Dor Forecasted demand of the planning year Cep Electricity purchase cost TH Number of periods in the planning year N Total number of considered scenarios Cfdr/ Cw Capital costs of feeders/ DWG units Cwom Annual operation and maintenance cost for DWG units Cct CO2 emission tax rate l Length of feeders in km egr Emission factor of the main grid PR Occurrence probability of scenario

C. Variables

Pw Power output of DWG units Dfl(·) Flexible load of customers Sw Installed capacity of DWG units τ Decision variable of feeder upgrade Egr The amount of electricity that purchased Pcur Curtailed power from DWG cosφ Power factor of DWG units ΔV Deviation of the nodal voltage I Current in feeders Cinc(·) Payment incentive for load response Bpen(·) Penalty claimed for response default


1. Introduction

The increasing CO2 emission is the major cause of global warming, which poses a huge threat to sustainable development of human society [1]. To tackle this challenge, many countries have proposed long-term regulatory policies to reduce carbon emissions and improve energy efficiency in power sectors [2]-[3]. As the in-service life of electric power infrastructures normally span over several decades, a “carbon lock-in” effect would arise if the system were built up. Therefore, there is a growing consensus that changes should be made in planning methods to achieve the delivery of low-carbon electric power systems [3]-[6].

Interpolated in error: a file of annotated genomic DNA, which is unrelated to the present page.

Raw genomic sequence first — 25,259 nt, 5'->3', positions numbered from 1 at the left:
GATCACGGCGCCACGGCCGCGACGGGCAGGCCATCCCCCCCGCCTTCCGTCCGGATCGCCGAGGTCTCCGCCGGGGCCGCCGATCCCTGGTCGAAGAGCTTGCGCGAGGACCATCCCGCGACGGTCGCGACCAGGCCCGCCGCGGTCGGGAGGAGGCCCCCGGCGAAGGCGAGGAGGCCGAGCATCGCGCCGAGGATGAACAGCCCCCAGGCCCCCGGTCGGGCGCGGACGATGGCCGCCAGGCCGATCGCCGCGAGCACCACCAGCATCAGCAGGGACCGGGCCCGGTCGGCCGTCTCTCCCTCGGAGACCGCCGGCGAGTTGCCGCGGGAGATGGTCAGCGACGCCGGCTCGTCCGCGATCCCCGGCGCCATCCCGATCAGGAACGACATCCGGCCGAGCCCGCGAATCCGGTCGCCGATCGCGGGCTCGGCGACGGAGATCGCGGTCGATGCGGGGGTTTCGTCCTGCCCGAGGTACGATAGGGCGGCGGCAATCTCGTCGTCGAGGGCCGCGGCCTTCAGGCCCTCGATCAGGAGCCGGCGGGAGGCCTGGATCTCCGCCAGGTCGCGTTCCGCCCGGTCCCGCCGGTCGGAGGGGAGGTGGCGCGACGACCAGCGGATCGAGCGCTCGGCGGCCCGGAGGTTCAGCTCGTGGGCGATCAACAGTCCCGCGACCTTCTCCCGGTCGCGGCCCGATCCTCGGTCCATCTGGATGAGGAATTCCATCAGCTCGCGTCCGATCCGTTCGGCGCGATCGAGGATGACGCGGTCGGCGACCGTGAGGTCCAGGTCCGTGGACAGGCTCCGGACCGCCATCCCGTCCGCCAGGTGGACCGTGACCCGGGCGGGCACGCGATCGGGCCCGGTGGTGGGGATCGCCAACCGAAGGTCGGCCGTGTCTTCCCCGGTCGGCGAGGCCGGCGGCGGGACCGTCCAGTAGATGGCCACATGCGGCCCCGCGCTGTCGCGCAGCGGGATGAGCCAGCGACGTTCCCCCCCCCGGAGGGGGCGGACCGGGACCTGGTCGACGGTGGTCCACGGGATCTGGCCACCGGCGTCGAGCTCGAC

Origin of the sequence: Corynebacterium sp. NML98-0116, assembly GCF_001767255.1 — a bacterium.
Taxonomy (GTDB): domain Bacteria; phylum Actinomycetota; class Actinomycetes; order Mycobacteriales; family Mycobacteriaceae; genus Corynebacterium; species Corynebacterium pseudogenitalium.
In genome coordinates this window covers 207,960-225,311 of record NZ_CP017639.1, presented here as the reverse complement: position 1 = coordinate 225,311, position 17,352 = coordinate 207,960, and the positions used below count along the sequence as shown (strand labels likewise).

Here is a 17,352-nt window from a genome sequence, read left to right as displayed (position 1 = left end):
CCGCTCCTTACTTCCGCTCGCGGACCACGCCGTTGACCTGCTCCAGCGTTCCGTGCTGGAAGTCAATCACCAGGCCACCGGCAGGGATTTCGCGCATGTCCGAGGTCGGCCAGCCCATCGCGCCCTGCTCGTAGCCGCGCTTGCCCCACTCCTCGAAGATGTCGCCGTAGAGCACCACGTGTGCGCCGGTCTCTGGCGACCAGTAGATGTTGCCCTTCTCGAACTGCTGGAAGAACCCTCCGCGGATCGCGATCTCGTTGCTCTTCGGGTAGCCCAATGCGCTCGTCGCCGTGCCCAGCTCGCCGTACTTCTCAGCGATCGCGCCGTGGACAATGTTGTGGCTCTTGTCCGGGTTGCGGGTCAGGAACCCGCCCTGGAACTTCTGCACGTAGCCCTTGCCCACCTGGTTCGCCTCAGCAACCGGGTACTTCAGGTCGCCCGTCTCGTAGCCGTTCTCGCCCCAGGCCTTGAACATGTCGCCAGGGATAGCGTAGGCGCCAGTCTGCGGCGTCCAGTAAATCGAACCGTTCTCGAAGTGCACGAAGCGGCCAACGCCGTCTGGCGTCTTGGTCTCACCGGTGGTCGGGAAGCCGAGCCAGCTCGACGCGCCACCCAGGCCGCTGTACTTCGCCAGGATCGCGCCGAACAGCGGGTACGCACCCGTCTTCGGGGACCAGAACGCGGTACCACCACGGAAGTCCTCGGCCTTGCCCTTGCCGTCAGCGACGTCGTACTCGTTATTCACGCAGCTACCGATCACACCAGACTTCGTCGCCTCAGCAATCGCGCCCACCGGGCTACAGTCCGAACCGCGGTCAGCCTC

Most of the exploratory studies concerning the above issue generally focused on the generation side [4]-[6]. This situation is changed with the advent of distributed generation (DG). As DG can be based on renewable energies (such as wind), significant CO2 reduction would be gained from the grid-side if high penetration of renewable DG (RDG) were accommodated from the distribution level.